Telecomms Consultancy & Call Centre Voice Services for UCAS

CAS was awarded this consultancy assignment to manage the OJEU (Official Journal of the European Union) procedure for replacement of private branch exchange (PBX) and voice services for the main UCAS call centre based at Cheltenham. This is where UCAS receives UK and International student enrolment enquiries and deals with Universities and Institutions across the UK.

CAS won the contract to assist UCAS in streamlining its call centres, to transition from its legacy INDeX communications platform to a new Avaya S8700 Media Server, running Communication Manager Software. CAS was instrumental in finding reliable suppliers and service providers. UCAS deals enquiries from course applicants to all UK universities and colleges, as well as courses on nursing, midwifery and social work.

It strives to make the process as simple as possible for applicants, and to offer advice and otherwise assist with the applications process. Its diverse role, necessitates a comprehensive and tightly run communications strategy.

The project was conducted according to formal OJEU process.  This included:

  • An options appraisal review of the three possible solutions to better meet UCAS users’ needs: traditional, IT enabled, and IP telephony options, with special emphasis on the contact centre requirements.
  • Assistance through official OJEU notice publication and evaluation, with documentation to meet recognised EU procurement and tendering standards using the restricted procedure.
  • Production of the contractual and technical aspects of the Specification document issued to suppliers, following the OJEU restricted procedure.
  • Development of evaluation criteria and documentation; subsequent evaluation of technical and costing elements for a new contact centre, telephony support and reporting services, and associated applications including:
    • Workforce management package and integration of business process. Workforce Management Software by Q-Max will provide the facility to match call inquiries with the most qualified agent to advise on the course. It also enables modelling of call volumes in advance of peak hours, to better organise staff allocation.
    • Media gateway between circuit-switched and packet-switched networks.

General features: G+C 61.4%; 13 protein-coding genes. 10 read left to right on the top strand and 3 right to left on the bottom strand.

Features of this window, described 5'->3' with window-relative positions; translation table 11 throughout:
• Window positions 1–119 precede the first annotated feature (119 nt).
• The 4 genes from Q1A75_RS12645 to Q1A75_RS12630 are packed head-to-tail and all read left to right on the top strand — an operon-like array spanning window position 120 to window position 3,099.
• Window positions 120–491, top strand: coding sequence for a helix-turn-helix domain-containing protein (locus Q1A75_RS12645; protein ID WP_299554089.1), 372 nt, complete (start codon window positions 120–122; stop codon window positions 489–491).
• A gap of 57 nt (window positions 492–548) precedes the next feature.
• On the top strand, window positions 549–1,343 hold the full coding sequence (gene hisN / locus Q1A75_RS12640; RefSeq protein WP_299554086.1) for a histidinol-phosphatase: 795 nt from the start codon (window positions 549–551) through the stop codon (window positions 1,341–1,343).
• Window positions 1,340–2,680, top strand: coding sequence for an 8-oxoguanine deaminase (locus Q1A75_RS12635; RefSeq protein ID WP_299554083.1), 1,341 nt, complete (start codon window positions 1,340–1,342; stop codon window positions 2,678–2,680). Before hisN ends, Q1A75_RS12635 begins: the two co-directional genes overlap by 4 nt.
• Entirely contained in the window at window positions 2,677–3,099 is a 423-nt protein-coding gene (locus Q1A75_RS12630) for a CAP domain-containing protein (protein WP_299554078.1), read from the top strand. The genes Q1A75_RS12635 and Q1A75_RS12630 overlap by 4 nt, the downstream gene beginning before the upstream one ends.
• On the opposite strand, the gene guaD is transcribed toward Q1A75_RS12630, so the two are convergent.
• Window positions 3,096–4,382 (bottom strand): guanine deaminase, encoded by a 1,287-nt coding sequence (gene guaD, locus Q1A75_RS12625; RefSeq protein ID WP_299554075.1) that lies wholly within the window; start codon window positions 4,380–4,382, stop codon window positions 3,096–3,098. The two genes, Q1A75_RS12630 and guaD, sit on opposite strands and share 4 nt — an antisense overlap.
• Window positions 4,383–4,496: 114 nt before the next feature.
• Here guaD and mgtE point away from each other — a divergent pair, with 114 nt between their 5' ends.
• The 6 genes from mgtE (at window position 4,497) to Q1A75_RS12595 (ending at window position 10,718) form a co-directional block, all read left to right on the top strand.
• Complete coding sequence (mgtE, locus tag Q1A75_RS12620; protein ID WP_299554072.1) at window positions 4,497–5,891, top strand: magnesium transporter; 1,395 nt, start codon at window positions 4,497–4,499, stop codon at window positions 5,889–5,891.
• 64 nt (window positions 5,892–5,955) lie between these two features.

• IP Telephony (VoIP), the more efficient packet-switched means of data transfer, which enables better processing of multiple simultaneous calls.
    • Voice Recording and Agent Screen Capture, to record customer interactions. Monitoring employee performance helps highlight areas for improvement; it also assists in creating a benchmark against which to measure performance across the organisation.
    • Computer Telephony Integration (CTI) and integration of data on applicants, to allow for quicker and personalised processing of their call. In future, UCAS envisions a solution where applicants provide their details while their call is queuing, and then data will appear on the agent’s screen once their call is put through.
    • Management Information System (MIS), enabling senior management to assess the financial and operational efficiency of each company sub-division.
    • Auto attendant, directing callers to dial-an-option menu choices on their keypad
    • Interactive Voice Response, allowing callers access to their personal information stored on the UCAS database.
    • Voice Mail
    • Call Logging
    • Enhanced Network Services, to allow improved traffic flow and messaging

Call centre specialist CCT was chosen as the supplier for this project, following a rigorous evaluation process and numerous site visits.  The design of the system resulted in a smaller carbon footprint with more environmentally friendly equipment.

The network services and switchboard were also enhanced and reconfigured to meet improved service level targets.

Following a successful implementation, the first “Clearing Period” in August (A-level results day) resulted in a record number of over 15,000 calls passing through the contact centre in a single day, with the least number of aborted calls compared to previous clearing days. This demonstrated the project was a resounding success.